Black women have the highest death rate from breast cancer and a higher chance of developing breast cancer before the age of 40 than White women. Mammography screening is recommended for early detection which has led to decreased mortality and improved survival. Unfortunately, Black women are less likely to have breast cancer screenings. Environmental justice communities represent place-based structural disparity/racism leading to health inequality. Environmental justice specifically addresses situations where minority or low-income communities bear disproportionately poor human health outcomes and environmental risks. The purpose of this qualitative study was to gain a deep understanding of breast cancer screening disparity from multiple perspectives to enable collective solutions to barriers faced by Black women in an environmental justice community. Data were collected from 22 participants using a focus group approach from Black women with breast cancer (n = 5) and without it (n = 5), healthcare providers (n = 6), and community leaders (n = 6). An iterative and inductive thematic data analysis method was used to analyze data. The themes that emerged from the data included: (1) misconceptions and fear of mammograms; (2) breast cancer screening beyond mammograms; and (3) barriers beyond mammograms. These themes reflected personal, community, and policy barriers leading to breast cancer screening disparity. This study was an initial step to develop multi-level interventions targeting the personal, community, and policy barriers that are needed to advance breast cancer screening equity for Black women living in environmental justice communities.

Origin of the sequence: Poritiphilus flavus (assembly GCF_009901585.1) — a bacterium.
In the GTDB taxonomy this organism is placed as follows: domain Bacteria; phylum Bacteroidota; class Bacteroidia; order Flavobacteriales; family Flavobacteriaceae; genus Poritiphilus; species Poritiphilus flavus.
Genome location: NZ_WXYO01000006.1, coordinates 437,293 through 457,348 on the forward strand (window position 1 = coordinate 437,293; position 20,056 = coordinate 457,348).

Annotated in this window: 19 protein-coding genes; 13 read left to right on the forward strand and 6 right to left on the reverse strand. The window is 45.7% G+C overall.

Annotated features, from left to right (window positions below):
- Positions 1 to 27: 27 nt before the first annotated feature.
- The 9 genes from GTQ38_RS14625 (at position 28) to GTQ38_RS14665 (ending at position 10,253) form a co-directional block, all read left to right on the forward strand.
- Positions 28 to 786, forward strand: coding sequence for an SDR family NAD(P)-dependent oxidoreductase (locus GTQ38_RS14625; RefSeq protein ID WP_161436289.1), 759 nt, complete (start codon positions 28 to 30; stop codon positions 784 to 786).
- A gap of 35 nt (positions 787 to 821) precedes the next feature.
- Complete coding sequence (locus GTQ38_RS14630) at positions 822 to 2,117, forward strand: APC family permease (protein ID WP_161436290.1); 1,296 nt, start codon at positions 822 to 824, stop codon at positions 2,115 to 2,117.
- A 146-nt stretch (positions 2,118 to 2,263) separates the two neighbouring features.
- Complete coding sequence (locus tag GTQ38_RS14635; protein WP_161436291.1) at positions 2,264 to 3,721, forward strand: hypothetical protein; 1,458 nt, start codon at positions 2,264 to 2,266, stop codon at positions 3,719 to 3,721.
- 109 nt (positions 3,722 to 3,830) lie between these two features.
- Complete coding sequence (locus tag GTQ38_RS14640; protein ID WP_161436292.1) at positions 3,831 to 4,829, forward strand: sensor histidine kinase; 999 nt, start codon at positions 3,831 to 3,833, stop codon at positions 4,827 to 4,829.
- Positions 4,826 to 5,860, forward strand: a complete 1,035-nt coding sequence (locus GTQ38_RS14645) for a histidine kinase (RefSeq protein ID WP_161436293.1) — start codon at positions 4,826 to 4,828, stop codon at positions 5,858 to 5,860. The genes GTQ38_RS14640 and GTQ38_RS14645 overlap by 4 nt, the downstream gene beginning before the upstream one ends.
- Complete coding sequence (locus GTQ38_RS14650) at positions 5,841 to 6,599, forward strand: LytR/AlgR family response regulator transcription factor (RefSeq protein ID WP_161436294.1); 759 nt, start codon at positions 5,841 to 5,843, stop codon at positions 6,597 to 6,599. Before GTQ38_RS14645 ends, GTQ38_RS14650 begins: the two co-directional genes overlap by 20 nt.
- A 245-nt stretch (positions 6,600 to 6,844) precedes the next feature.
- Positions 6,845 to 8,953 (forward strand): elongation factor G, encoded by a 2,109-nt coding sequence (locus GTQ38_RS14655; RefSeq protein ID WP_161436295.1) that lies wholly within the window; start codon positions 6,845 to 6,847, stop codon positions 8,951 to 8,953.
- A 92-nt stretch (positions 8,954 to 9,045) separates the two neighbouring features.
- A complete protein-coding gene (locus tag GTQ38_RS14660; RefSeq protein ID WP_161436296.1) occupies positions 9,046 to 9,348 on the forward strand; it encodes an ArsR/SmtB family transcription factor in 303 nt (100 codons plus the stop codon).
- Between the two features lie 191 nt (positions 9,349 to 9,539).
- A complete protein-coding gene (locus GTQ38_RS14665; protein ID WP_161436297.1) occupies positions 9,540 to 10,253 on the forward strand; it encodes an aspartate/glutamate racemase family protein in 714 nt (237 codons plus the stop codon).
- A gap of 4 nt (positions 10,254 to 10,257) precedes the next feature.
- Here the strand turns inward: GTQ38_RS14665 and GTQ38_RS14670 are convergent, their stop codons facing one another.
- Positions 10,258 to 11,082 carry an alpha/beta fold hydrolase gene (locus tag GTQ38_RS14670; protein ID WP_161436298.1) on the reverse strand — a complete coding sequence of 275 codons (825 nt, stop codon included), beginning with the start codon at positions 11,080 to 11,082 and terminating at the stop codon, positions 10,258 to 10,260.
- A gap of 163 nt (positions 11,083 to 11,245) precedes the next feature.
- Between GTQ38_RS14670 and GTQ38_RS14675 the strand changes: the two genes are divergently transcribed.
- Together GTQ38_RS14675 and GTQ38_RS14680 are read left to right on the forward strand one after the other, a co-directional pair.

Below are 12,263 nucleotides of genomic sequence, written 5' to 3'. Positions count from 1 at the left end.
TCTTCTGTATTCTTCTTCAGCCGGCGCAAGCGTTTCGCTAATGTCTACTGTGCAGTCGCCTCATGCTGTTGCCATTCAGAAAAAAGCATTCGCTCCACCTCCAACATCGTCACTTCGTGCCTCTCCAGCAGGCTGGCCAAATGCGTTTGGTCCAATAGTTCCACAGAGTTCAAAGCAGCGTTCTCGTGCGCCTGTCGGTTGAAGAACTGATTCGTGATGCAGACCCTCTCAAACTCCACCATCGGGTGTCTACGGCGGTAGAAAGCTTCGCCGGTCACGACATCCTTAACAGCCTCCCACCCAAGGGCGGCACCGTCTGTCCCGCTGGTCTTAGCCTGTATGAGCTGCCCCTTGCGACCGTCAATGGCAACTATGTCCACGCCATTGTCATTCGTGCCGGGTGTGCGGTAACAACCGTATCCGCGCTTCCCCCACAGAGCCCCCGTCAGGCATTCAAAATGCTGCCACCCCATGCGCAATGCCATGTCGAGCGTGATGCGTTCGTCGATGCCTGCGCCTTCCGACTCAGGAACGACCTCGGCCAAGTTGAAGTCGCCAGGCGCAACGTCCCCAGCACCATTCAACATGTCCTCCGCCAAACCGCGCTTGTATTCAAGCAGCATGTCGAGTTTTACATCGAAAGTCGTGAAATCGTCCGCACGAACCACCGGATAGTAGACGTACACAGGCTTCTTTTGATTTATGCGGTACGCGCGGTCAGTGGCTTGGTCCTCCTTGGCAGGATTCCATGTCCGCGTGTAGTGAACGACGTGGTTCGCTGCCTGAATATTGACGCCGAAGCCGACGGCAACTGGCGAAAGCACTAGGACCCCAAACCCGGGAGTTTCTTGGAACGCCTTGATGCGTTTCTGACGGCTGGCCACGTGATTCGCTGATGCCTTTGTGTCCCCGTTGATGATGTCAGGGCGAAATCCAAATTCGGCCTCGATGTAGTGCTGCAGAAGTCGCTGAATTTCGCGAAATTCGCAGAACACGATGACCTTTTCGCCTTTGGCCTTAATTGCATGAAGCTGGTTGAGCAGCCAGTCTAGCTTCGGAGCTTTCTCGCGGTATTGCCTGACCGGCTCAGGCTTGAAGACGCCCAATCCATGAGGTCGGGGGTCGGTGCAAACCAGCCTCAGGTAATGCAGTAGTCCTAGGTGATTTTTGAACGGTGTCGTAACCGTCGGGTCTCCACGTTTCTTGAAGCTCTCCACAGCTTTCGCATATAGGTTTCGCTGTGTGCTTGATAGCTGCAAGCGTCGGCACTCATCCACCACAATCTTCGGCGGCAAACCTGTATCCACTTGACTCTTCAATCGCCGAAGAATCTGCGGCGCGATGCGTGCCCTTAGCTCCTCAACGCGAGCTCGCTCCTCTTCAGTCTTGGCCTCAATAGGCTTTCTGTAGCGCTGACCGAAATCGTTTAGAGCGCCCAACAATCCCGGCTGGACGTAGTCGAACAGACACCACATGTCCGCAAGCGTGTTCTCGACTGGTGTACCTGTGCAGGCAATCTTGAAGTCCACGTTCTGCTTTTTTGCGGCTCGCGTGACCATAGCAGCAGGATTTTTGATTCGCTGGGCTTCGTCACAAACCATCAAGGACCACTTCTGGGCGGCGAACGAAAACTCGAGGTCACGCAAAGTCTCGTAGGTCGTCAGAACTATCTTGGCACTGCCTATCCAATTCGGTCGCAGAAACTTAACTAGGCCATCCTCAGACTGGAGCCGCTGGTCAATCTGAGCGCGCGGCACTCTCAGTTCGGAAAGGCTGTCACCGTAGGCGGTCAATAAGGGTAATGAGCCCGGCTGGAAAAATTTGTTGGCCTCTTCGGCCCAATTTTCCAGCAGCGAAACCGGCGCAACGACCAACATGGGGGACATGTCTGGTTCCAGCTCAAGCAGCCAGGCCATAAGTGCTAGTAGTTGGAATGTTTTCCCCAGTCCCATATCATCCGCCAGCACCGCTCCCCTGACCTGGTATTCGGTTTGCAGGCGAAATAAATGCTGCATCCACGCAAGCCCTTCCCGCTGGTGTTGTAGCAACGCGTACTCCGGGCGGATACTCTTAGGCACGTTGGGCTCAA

- Black or African American women
- Breast Screening
- Breast cancer
- Environmental justice communities
ASJC Scopus subject areas
- Health(social science)
- Public Health, Environmental and Occupational Health